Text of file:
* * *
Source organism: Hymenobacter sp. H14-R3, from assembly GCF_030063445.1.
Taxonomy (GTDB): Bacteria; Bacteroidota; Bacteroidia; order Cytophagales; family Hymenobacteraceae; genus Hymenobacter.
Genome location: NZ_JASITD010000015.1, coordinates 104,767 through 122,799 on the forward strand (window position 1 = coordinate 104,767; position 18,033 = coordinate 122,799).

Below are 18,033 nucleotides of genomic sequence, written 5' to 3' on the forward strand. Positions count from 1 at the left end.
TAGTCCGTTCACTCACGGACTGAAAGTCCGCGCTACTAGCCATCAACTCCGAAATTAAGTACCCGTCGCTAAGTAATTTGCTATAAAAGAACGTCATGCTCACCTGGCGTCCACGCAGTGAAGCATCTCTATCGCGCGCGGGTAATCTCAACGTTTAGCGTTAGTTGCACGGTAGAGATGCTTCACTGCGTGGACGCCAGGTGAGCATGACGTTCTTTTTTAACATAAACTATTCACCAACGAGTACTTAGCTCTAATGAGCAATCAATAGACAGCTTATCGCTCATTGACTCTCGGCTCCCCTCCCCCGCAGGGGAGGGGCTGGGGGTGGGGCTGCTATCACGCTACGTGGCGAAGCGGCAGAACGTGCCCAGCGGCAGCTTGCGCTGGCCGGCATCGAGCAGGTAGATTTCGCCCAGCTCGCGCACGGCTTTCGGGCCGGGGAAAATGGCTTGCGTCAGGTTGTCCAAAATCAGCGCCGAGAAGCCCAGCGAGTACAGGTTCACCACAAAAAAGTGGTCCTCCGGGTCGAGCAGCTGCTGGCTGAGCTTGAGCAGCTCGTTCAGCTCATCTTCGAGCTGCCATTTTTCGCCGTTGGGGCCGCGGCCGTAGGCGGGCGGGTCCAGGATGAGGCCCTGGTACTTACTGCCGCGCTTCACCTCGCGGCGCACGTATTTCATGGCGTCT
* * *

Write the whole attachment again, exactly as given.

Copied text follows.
Source organism: Hymenobacter sp. H14-R3, from assembly GCF_030063445.1.
Taxonomy (GTDB): Bacteria; Bacteroidota; Bacteroidia; order Cytophagales; family Hymenobacteraceae; genus Hymenobacter.
Genome location: NZ_JASITD010000015.1, coordinates 104,767 through 122,799 on the forward strand (window position 1 = coordinate 104,767; position 18,033 = coordinate 122,799).

Below are 18,033 nucleotides of genomic sequence, written 5' to 3' on the forward strand. Positions count from 1 at the left end.
TAGTCCGTTCACTCACGGACTGAAAGTCCGCGCTACTAGCCATCAACTCCGAAATTAAGTACCCGTCGCTAAGTAATTTGCTATAAAAGAACGTCATGCTCACCTGGCGTCCACGCAGTGAAGCATCTCTATCGCGCGCGGGTAATCTCAACGTTTAGCGTTAGTTGCACGGTAGAGATGCTTCACTGCGTGGACGCCAGGTGAGCATGACGTTCTTTTTTAACATAAACTATTCACCAACGAGTACTTAGCTCTAATGAGCAATCAATAGACAGCTTATCGCTCATTGACTCTCGGCTCCCCTCCCCCGCAGGGGAGGGGCTGGGGGTGGGGCTGCTATCACGCTACGTGGCGAAGCGGCAGAACGTGCCCAGCGGCAGCTTGCGCTGGCCGGCATCGAGCAGGTAGATTTCGCCCAGCTCGCGCACGGCTTTCGGGCCGGGGAAAATGGCTTGCGTCAGGTTGTCCAAAATCAGCGCCGAGAAGCCCAGCGAGTACAGGTTCACCACAAAAAAGTGGTCCTCCGGGTCGAGCAGCTGCTGGCTGAGCTTGAGCAGCTCGTTCAGCTCATCTTCGAGCTGCCATTTTTCGCCGTTGGGGCCGCGGCCGTAGGCGGGCGGGTCCAGGATGAGGCCCTGGTACTTACTGCCGCGCTTCACCTCGCGGCGCACGTATTTCATGGCGTCT